Most San Diego County school districts have reopened or plan to reopen in October

Students in line at Joan McQueen Middle School in Alpine Union, which opened Sept. 21.
Students line up at Joan McQueen Middle School in the small, rural Alpine Union School District, which reopened for hybrid learning on Sept. 21.
(Alpine Union School District)

Meanwhile a few South County districts are staying closed for rest of 2020.


More than five weeks after the first schools in San Diego County were allowed to reopen, most of San Diego County’s school districts have either reopened or have opening dates set for October.

Many are reopening first by bringing back the youngest students or by offering hybrid learning, where students attend for part of the week or day and continue with distance learning part time.

Grossmont Union High is phasing in reopening by first having students attend in-person one day a week. Santee and Poway are having students attend for half a school day. Still others are like Alpine Union, which has students attend in-person a couple of days a week.

When looking at timelines for districts reopening, it’s clear that district size matters. Most of the districts that have reopened are small.

Rancho Santa Fe School District, which has about 560 students, was the only San Diego-area district to open on the first day schools were allowed to. Del Mar Union, with 4,100 students, and Julian Union High, with about 100 students, opened two weeks later.

Meanwhile at least three school districts, all in South County, have said they will stay closed for the rest of 2020 — Sweetwater Union High, San Ysidro and South Bay Union.

Officials at those districts have stressed that South County has had more COVID-19 cases than any other part of the county, and they’re staying closed until the coronavirus situation improves in their ZIP codes.

School districts that are remaining closed have said student and staff safety are most important to them and that they want to give families predictability to plan ahead.

“While we know that distance learning is not ideal, please know that our teachers and instructional team are committed to ensuring that every student feels connected to their teachers, other support staff, and peers,” South Bay Superintendent Katie McNamara said in a statement.

Most of the school districts that have committed to staying closed the longest all serve high numbers of socioeconomically disadvantaged students. In San Ysidro, 74 percent of students are from low-income families, and a quarter are homeless. In Sweetwater, 60 percent are from low-income families, and in South Bay Union, 72 percent are.

The opposite is not necessarily true about the early opening schools. Some that already opened have high numbers of low-income students while others don’t. Among the early openers, 51 percent of Julian Union High students and 70 percent of Cajon Valley students are from low-income families, but only 4 percent of Rancho Santa Fe students and 8 percent of Del Mar students are similarly disadvantaged.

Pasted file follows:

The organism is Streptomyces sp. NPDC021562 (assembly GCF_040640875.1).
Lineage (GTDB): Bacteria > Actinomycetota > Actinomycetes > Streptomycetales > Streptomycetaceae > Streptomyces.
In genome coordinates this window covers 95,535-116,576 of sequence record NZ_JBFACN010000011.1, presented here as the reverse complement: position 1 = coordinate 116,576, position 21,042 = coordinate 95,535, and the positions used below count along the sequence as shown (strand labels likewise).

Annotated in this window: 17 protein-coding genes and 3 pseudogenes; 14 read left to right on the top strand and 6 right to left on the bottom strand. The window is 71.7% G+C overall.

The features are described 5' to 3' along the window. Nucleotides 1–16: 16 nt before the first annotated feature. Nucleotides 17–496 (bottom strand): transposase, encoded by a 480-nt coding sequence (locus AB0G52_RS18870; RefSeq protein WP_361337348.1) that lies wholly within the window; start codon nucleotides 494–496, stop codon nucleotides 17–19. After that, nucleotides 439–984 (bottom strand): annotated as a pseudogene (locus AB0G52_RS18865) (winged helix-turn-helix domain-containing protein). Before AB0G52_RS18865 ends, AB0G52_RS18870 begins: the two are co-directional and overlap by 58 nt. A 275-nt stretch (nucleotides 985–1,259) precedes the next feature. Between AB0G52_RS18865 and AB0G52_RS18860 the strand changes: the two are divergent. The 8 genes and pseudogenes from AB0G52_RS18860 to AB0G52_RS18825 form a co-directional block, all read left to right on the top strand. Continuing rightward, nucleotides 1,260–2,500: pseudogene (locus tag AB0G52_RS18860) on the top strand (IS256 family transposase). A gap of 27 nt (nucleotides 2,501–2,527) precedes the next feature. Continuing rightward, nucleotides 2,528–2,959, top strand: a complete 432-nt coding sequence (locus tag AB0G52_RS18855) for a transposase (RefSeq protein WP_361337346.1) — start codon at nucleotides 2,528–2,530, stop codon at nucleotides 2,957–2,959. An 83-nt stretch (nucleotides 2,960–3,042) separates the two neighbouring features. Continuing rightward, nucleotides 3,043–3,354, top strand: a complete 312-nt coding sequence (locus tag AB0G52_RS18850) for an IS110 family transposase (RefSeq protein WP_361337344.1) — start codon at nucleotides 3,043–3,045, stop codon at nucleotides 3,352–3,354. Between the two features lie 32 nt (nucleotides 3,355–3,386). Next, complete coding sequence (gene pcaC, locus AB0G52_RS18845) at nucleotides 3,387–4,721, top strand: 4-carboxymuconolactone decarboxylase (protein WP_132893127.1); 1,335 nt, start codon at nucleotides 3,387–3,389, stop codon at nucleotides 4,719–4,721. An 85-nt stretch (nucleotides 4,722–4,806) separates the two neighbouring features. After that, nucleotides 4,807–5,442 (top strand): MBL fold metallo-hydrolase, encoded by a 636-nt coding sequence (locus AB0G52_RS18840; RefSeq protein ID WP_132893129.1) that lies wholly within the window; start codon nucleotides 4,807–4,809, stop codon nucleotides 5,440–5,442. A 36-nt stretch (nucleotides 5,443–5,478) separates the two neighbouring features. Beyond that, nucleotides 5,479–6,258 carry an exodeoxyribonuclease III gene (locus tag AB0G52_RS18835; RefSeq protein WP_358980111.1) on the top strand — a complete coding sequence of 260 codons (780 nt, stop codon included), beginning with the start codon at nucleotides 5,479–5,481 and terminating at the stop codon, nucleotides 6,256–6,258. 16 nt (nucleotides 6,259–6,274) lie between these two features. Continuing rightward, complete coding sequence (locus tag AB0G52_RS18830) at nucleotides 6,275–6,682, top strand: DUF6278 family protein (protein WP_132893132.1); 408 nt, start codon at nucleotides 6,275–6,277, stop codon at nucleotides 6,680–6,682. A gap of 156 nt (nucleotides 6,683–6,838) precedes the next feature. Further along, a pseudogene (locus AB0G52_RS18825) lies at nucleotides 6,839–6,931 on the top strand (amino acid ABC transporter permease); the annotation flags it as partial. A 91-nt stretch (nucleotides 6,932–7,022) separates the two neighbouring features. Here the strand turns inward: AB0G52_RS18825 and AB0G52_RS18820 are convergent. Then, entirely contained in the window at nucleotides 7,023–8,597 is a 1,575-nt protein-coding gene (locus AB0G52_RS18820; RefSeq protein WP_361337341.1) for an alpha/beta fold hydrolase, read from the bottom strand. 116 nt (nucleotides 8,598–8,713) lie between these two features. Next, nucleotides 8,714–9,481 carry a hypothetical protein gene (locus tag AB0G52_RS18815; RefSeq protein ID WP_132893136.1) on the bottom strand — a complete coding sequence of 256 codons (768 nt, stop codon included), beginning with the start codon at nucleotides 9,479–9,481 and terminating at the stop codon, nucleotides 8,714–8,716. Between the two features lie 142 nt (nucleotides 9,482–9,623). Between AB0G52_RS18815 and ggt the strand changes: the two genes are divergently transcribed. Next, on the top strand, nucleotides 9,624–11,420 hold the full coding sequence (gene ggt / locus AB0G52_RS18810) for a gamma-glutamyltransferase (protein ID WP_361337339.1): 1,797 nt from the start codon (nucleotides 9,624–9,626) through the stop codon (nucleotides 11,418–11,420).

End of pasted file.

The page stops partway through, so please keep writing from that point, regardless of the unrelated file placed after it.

San Diego County’s school reopening pattern appears to follow a trend across the country of school closures more likely to affect districts with a majority of students of color. A national survey conducted by the Associated Press and Chalkbeat found that the Whiter school districts are, the more likely they were to start the school year with in-person learning than districts serving mostly students of color, which raises equity concerns.

While disadvantaged students arguably would benefit from in-person learning the most, they also are more likely to live in communities that have a high prevalence or risk of coronavirus exposure, school officials have said.

Some districts, like San Diego Unified, have not set a date for reopening for most of their students, but they are offering limited in-person support sessions for select groups of students. San Diego Unified’s sessions will start Oct. 13 and are geared toward students with learning loss and students with high needs for special education.

Here are some local districts that have reopened for in-person learning for all students or for students in certain grades, according to district websites and emails from superintendents. These do not reflect reopening dates for limited, select groups of students only:

  • Rancho Santa Fe: Aug. 24
  • Del Mar Union: Sept. 8
  • Julian Union High: Sept. 8
  • Cajon Valley Union: Sept. 9
  • Alpine Union: Sept. 21
  • Encinitas Union: Sept. 21
  • Lakeside Union: Sept. 21
  • San Pasqual Union: Sept. 21
  • Solana Beach: Sept. 21
  • Santee: Sept. 24
  • Carlsbad Unified: Sept. 28
  • Julian Union: Sept. 28
  • Grossmont Union High: Sept. 29

Here are districts that have announced reopening dates, according to district websites:

These districts are closed indefinitely or do not have set reopening dates:

  • Escondido Union High: closed until at least Nov. 6
  • Lemon Grove
  • San Diego Unified
  • San Dieguito Union High
  • San Ysidro: closed until at least January
  • South Bay Union: closed until at least January
  • Sweetwater Union High: closed until at least January

Some district leaders did not respond to questions about opening dates or did not post information about opening dates on their websites.

— Kristen Taketa is a reporter for The San Diego Union-Tribune